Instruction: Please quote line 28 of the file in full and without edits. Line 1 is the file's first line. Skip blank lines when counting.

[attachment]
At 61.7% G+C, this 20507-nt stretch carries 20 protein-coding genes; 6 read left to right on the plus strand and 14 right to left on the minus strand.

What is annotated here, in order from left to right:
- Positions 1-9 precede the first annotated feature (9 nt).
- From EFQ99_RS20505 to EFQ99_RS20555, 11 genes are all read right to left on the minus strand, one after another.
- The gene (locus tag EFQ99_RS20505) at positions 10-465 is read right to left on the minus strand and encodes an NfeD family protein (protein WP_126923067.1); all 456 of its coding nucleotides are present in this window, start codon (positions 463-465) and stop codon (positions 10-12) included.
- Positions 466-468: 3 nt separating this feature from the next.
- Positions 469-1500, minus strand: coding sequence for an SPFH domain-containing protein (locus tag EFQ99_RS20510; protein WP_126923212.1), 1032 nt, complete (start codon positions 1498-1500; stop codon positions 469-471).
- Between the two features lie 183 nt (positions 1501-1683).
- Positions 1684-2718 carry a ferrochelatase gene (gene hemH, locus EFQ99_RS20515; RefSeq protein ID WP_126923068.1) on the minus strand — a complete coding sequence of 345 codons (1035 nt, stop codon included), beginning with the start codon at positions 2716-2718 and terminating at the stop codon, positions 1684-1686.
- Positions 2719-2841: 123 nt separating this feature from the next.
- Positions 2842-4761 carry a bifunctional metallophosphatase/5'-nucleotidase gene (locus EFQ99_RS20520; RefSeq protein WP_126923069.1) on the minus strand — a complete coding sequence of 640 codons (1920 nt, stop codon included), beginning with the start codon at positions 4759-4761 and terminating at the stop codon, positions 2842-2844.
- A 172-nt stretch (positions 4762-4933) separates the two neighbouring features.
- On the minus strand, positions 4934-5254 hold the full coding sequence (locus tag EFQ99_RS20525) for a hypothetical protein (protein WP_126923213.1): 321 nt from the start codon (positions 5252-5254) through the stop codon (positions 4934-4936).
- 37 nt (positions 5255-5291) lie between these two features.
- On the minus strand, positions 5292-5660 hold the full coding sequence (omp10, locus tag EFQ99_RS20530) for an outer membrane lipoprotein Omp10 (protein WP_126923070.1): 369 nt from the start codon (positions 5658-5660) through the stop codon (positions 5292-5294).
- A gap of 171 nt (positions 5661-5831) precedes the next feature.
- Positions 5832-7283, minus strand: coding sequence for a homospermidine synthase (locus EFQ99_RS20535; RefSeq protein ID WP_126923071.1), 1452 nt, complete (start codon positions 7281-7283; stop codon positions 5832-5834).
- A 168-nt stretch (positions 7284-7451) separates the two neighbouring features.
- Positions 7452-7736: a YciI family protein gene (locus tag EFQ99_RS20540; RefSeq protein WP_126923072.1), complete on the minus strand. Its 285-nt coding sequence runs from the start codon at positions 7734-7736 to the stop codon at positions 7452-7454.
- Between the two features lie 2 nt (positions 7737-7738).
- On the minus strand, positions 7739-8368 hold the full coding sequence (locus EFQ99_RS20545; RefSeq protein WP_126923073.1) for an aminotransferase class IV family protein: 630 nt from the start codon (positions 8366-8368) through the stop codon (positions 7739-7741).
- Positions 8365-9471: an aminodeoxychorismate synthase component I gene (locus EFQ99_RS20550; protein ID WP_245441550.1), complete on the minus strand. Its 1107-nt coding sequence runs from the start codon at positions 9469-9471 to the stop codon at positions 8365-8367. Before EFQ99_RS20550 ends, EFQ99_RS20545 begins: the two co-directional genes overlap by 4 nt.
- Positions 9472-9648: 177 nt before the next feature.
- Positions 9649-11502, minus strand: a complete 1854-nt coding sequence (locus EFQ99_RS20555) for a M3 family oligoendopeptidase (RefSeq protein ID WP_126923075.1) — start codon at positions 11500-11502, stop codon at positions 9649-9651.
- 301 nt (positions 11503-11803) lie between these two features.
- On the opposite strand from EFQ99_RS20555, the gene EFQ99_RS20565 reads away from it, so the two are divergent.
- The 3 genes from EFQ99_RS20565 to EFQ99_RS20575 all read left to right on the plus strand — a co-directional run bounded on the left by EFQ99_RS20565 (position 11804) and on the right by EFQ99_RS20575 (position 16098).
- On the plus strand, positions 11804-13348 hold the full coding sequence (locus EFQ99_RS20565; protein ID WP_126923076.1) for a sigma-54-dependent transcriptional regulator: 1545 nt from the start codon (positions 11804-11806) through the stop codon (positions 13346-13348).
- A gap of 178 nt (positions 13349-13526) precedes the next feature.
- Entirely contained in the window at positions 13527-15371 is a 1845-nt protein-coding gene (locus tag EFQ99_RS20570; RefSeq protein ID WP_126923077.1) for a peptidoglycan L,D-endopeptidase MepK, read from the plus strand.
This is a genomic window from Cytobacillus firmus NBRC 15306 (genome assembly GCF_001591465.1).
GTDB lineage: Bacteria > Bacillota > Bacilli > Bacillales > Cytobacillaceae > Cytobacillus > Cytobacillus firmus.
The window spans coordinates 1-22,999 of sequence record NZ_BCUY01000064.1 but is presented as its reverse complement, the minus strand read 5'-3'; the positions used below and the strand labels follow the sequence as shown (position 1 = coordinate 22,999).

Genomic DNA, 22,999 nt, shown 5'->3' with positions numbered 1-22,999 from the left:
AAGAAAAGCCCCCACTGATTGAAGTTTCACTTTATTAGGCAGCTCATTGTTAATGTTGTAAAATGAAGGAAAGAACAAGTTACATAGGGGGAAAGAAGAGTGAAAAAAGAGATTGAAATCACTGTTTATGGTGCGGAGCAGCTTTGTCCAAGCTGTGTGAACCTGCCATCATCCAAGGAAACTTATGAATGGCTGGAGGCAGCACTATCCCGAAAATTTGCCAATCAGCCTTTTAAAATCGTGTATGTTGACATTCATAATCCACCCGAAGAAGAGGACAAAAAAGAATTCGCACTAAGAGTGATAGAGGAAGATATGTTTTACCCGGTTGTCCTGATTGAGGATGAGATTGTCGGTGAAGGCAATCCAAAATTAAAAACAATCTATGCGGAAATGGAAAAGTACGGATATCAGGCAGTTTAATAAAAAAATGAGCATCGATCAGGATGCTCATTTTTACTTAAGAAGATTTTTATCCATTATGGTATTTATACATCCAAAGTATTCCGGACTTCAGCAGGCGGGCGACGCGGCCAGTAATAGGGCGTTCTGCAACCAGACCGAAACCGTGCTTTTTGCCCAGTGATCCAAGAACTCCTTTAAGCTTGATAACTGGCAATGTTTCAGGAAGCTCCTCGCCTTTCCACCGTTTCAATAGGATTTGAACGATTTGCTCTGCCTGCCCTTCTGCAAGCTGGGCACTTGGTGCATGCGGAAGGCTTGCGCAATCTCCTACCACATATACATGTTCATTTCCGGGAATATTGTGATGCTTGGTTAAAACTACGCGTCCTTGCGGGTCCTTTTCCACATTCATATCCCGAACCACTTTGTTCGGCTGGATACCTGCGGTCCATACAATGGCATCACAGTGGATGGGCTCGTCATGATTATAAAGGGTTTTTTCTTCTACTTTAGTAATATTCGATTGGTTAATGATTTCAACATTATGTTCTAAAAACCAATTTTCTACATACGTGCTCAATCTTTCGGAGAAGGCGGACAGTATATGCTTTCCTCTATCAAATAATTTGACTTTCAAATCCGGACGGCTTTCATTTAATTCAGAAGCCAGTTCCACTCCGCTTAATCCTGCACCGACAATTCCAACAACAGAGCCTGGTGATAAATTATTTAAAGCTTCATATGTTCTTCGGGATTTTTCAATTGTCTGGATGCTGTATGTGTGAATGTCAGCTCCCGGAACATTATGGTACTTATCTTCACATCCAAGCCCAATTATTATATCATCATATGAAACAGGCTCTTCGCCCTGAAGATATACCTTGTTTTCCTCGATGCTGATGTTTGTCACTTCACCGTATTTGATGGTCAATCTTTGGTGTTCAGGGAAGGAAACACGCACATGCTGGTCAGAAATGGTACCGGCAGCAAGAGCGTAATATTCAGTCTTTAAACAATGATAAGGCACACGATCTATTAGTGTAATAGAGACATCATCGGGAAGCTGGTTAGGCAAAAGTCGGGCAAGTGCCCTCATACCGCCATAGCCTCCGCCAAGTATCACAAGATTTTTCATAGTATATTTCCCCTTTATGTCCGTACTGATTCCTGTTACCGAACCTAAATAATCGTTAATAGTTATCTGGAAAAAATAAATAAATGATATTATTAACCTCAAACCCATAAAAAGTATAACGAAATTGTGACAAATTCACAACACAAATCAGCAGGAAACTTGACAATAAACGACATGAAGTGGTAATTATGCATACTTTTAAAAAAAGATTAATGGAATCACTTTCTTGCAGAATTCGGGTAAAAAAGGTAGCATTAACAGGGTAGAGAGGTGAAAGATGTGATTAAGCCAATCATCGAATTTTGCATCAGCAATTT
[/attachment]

- On the plus strand, positions 11804-13348 hold the full coding sequence (locus EFQ99_RS20565; protein ID WP_126923076.1) for a sigma-54-dependent transcriptional regulator: 1545 nt from the start codon (positions 11804-11806) through the stop codon (positions 13346-13348).